Charles Krauthammer

WASHINGTON -- Michael Crichton once wrote that if you had told a physicist in 1899 that within a hundred years humankind would, among other wonders (nukes, commercial airlines), "travel to the moon, and then lose interest ... the physicist would almost certainly pronounce you mad." In 2000, I quoted these lines expressing Crichton's incredulity at America's abandonment of the moon. It is now 2009 and the moon recedes ever further.

Next week marks the 40th anniversary of the first moon landing. We say we will return in 2020. But that promise was made by a previous president, and this president has defined himself as the anti-matter to George Bush. Moreover, for all Obama's Kennedyesque qualities, he has expressed none of Kennedy's enthusiasm for human space exploration.

So with the Apollo moon program long gone, and with Constellation, its supposed successor, still little more than a hope, we remain in retreat from space. Astonishing. After countless millennia of gazing and dreaming, we finally got off the ground at Kitty Hawk in 1903. Within 66 years, a nanosecond in human history, we'd landed on the moon. Then five more landings, 10 more moonwalkers, and, in the decades since, nothing.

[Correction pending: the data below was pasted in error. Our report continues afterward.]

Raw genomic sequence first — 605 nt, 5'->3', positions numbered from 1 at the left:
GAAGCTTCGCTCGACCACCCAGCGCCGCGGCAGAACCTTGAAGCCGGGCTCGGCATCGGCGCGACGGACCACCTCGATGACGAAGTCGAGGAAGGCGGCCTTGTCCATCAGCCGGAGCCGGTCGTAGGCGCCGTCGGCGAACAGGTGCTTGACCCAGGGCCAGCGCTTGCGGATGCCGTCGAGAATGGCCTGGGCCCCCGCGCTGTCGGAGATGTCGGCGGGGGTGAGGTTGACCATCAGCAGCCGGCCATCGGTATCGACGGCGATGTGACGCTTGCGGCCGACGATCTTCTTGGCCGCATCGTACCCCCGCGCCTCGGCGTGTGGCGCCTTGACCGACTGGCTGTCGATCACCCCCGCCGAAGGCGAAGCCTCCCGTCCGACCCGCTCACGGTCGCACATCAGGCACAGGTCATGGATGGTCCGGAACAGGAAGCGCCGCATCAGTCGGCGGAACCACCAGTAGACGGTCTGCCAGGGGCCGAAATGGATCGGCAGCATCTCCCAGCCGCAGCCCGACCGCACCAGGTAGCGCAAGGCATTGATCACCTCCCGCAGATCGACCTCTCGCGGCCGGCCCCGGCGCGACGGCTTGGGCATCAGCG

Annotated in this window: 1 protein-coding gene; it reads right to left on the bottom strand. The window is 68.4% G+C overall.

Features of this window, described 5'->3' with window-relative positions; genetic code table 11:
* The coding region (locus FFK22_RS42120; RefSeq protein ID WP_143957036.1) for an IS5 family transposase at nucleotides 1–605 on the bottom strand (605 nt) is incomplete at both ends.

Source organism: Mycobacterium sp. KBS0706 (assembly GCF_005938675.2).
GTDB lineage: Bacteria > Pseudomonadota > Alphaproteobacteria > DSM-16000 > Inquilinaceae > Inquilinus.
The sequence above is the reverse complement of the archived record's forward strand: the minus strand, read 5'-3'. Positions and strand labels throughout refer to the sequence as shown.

To be more precise: almost 40 years spent in low Earth orbit studying, well, zero-G nausea and sundry cosmic mysteries. We've done it with the most beautiful, intricate, complicated -- and ultimately, hopelessly impractical -- machine ever built by man: the space shuttle. We turned this magnificent bird into a truck for hauling goods and people to a tinkertoy we call the International Space Station, itself created in a fit of post-Cold War internationalist absentmindedness as a place where people of differing nationality can sing "Kumbaya" while weightless.

The shuttle is now too dangerous, too fragile and too expensive. Seven more flights and then it is retired, going -- like the Spruce Goose and the Concorde -- into the museum of Things Too Beautiful And Complicated To Survive.

America's manned space program is in shambles. Fourteen months from today, for the first time since 1962, the U.S. will be incapable not just of sending a man to the moon but of sending anyone into Earth orbit. We'll be totally grounded. We'll have to beg a ride from the Russians or perhaps even the Chinese.

So what, you say? Don't we have problems here on Earth? Oh please. Poverty and disease and social ills will always be with us. If we'd waited for them to be rectified before venturing out, we'd still be living in caves.


Charles Krauthammer

Charles Krauthammer is a 1987 Pulitzer Prize winner, 1984 National Magazine Award winner, and a columnist for The Washington Post since 1985.

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